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CJ Carella's WitchCraft is an Urban Fantasy tabletop RPG based on the Unisystem rules. The setting is a world like our own, but with an extensive Masquerade to mask the fact that just about every supernatural being and mythological figure exists (or has existed).

The players take the part of the Gifted, humans who secretly wield the power of magic, psychic abilities, divine miracles, or other supernatural talents. Set against the Gifted are a wide array of inhuman threats, Dark Covenants (Gifted who abuse their powers), the shadowy Combine (an ancient conspiracy that manipulates world events to oppress humanity), and the cults of the Mad Gods (who seek nothing less than the dissolution of Reality itself). For all of recorded history, the Gifted have kept their existence hidden, but now the world is threatened by an approaching Reckoning, and new Gifted are being born in record numbers. The time for hiding in the shadows is coming to an end.

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While similar in many ways to the World of Darkness games, Witchcraft differs in having less emphasis on personal horror, a more integrated setting between the various supernatural factions, more of a Lovecraftian flavor (albeit with heroes who can often fight back against the sanity-blasting horrors), and more focus on human protagonists rather than monstrous ones.

A Spin-Off, Armageddon, takes place in 2017, where the Reckoning is in full swing, and the Church of Revelations is spearheading the takeover of the Earth on behalf of a near-omnipotent Mad God: Leviathan.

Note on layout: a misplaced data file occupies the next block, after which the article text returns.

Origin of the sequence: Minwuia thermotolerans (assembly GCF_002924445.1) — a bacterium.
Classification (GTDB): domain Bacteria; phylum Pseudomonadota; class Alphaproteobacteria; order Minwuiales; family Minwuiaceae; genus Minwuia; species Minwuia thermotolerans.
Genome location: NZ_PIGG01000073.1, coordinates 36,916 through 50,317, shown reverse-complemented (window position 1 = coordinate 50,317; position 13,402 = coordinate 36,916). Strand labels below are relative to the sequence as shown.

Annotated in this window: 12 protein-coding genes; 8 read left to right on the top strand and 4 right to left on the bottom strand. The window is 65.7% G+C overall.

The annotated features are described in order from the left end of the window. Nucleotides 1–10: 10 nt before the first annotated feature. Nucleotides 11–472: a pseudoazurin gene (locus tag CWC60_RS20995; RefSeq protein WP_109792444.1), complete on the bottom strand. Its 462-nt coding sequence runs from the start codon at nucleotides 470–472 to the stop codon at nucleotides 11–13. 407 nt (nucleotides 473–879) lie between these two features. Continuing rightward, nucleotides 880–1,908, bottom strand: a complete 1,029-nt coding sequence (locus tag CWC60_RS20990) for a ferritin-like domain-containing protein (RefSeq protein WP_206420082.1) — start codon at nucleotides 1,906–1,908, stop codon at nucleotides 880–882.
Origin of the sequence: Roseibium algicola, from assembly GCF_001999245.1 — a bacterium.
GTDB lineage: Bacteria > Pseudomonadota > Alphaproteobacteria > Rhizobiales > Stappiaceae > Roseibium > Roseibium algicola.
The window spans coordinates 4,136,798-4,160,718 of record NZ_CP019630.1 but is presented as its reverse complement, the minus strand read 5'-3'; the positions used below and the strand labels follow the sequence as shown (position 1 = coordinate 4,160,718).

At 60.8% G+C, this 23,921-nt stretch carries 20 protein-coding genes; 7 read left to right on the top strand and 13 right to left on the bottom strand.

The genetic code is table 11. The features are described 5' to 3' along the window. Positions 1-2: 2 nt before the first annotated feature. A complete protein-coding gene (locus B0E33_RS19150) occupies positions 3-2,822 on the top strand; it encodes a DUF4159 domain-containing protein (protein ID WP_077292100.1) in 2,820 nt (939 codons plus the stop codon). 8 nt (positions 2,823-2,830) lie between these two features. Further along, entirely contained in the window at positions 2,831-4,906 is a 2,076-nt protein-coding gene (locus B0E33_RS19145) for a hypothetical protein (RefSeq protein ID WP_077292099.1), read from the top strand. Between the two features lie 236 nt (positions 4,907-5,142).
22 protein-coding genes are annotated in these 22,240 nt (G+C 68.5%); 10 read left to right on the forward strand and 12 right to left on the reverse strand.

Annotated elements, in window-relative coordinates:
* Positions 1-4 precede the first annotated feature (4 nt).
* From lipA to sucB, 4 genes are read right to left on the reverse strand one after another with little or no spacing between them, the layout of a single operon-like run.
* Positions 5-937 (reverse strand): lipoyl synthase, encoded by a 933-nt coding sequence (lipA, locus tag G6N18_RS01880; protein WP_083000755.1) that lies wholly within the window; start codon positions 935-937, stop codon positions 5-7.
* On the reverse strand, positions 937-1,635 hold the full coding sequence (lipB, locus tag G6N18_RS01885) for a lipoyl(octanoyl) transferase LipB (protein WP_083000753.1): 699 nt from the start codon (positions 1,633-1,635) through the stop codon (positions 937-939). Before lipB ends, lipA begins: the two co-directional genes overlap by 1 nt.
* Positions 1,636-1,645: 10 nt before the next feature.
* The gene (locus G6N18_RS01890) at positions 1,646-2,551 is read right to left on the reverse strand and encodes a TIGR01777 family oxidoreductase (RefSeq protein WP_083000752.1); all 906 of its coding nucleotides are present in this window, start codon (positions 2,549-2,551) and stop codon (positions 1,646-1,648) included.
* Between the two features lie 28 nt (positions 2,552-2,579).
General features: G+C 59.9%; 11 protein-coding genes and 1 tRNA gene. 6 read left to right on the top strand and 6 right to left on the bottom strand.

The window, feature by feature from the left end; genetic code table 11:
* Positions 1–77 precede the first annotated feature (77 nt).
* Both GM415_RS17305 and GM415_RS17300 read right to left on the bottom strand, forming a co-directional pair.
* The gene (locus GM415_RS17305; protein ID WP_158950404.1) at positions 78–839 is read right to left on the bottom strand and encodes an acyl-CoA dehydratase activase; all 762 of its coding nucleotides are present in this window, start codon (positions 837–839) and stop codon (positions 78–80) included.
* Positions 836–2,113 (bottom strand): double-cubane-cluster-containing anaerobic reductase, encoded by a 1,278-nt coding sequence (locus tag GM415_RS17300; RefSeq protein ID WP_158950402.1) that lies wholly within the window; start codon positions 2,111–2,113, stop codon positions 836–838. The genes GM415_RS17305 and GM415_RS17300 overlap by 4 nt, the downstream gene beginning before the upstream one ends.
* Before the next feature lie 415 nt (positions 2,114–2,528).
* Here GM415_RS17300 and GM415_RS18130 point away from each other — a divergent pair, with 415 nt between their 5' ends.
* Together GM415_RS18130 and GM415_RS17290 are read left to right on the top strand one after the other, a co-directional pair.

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This tabletop RPG provides examples of:

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    Witchcraft 
  • All Myths Are True: Almost to the point of All Pop Culture Is True. Not just every myth, but almost every Urban Fantasy or Horror trope has some analog somewhere in this setting. Want a party with a fledgling witch whose cat familiar is more magical than she is, a Crow-esque unkillable revenant, a psychic who can make people's heads explode Scanners style, and a Frighteners-inspired "freelance exorcist" who uses their legit power to communicate with ghosts to swindle the wealthy? Sounds like a Lesser Gifted Wicce, a Bast, a Relentless Dead with a high level of regeneration, a Seer with a lot of levels in Mindkill, and a Necromancer with some Ghost Contacts.
  • Alternate Identity Amnesia: This is one burden of Accursed Ferals, who have little or no memory of the rampages that happen when they transform.
  • Always Chaotic Evil:
    • Fiends are physical embodiments of malice, and therefore cannot be anything but evil.
    • Demons are portrayed with more nuance in Armageddon, but in the Witchcraft era, they are always 100% evil. Even on the rare occasions when they become allies to the Gifted, they'll usually betray the Gifted the minute they've outlived their usefulness.
    • Relentless Dead with Noble Wrath can be either good or evil, but ones with Dark Wrath are never anything but near-mindless killers.
    • The Mad Gods and their cultists are nothing but a cancer on all of Reality - to the point where the demons actually team up with humanity to fight them in Armageddon.
  • Ancient Conspiracy: The Combine, which is ancient, unfathomably vast, wields widespread influence through governments and industry, and has hordes of Men In Black and other operatives to dispose of its enemies.